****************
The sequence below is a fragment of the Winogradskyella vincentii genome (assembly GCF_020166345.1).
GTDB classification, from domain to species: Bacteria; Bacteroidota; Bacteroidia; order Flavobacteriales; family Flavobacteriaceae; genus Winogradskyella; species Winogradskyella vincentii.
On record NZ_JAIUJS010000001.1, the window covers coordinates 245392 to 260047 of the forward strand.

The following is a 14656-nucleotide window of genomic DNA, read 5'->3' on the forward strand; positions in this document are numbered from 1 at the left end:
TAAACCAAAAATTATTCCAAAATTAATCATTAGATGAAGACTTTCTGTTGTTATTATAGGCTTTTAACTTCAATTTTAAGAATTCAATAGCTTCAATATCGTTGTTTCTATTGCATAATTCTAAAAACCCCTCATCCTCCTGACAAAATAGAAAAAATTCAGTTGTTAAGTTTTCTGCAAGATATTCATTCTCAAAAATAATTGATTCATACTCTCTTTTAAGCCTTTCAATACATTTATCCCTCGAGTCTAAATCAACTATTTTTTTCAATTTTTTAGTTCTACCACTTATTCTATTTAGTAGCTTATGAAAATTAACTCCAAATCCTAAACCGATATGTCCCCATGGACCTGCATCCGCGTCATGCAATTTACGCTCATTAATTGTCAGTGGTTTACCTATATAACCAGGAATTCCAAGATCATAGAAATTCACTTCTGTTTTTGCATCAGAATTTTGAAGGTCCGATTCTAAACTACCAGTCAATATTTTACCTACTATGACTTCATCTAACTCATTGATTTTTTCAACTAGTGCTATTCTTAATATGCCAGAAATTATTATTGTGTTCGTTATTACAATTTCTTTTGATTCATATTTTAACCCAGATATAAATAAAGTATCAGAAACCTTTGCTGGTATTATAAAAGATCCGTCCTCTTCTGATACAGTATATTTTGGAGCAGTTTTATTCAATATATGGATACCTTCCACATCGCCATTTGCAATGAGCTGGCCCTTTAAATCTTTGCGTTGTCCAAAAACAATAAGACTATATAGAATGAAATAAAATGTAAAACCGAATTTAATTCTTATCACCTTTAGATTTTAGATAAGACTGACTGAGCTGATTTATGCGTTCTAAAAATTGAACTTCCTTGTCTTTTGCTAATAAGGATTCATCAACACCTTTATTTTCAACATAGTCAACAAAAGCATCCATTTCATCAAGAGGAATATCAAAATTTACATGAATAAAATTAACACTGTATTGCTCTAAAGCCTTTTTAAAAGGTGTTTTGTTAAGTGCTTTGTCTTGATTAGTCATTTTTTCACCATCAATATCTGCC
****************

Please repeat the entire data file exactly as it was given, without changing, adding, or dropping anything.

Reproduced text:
The sequence below is a fragment of the Winogradskyella vincentii genome (assembly GCF_020166345.1).
GTDB classification, from domain to species: Bacteria; Bacteroidota; Bacteroidia; order Flavobacteriales; family Flavobacteriaceae; genus Winogradskyella; species Winogradskyella vincentii.
On record NZ_JAIUJS010000001.1, the window covers coordinates 245392 to 260047 of the forward strand.

The following is a 14656-nucleotide window of genomic DNA, read 5'->3' on the forward strand; positions in this document are numbered from 1 at the left end:
TAAACCAAAAATTATTCCAAAATTAATCATTAGATGAAGACTTTCTGTTGTTATTATAGGCTTTTAACTTCAATTTTAAGAATTCAATAGCTTCAATATCGTTGTTTCTATTGCATAATTCTAAAAACCCCTCATCCTCCTGACAAAATAGAAAAAATTCAGTTGTTAAGTTTTCTGCAAGATATTCATTCTCAAAAATAATTGATTCATACTCTCTTTTAAGCCTTTCAATACATTTATCCCTCGAGTCTAAATCAACTATTTTTTTCAATTTTTTAGTTCTACCACTTATTCTATTTAGTAGCTTATGAAAATTAACTCCAAATCCTAAACCGATATGTCCCCATGGACCTGCATCCGCGTCATGCAATTTACGCTCATTAATTGTCAGTGGTTTACCTATATAACCAGGAATTCCAAGATCATAGAAATTCACTTCTGTTTTTGCATCAGAATTTTGAAGGTCCGATTCTAAACTACCAGTCAATATTTTACCTACTATGACTTCATCTAACTCATTGATTTTTTCAACTAGTGCTATTCTTAATATGCCAGAAATTATTATTGTGTTCGTTATTACAATTTCTTTTGATTCATATTTTAACCCAGATATAAATAAAGTATCAGAAACCTTTGCTGGTATTATAAAAGATCCGTCCTCTTCTGATACAGTATATTTTGGAGCAGTTTTATTCAATATATGGATACCTTCCACATCGCCATTTGCAATGAGCTGGCCCTTTAAATCTTTGCGTTGTCCAAAAACAATAAGACTATATAGAATGAAATAAAATGTAAAACCGAATTTAATTCTTATCACCTTTAGATTTTAGATAAGACTGACTGAGCTGATTTATGCGTTCTAAAAATTGAACTTCCTTGTCTTTTGCTAATAAGGATTCATCAACACCTTTATTTTCAACATAGTCAACAAAAGCATCCATTTCATCAAGAGGAATATCAAAATTTACATGAATAAAATTAACACTGTATTGCTCTAAAGCCTTTTTAAAAGGTGTTTTGTTAAGTGCTTTGTCTTGATTAGTCATTTTTTCACCATCAATATCTGCC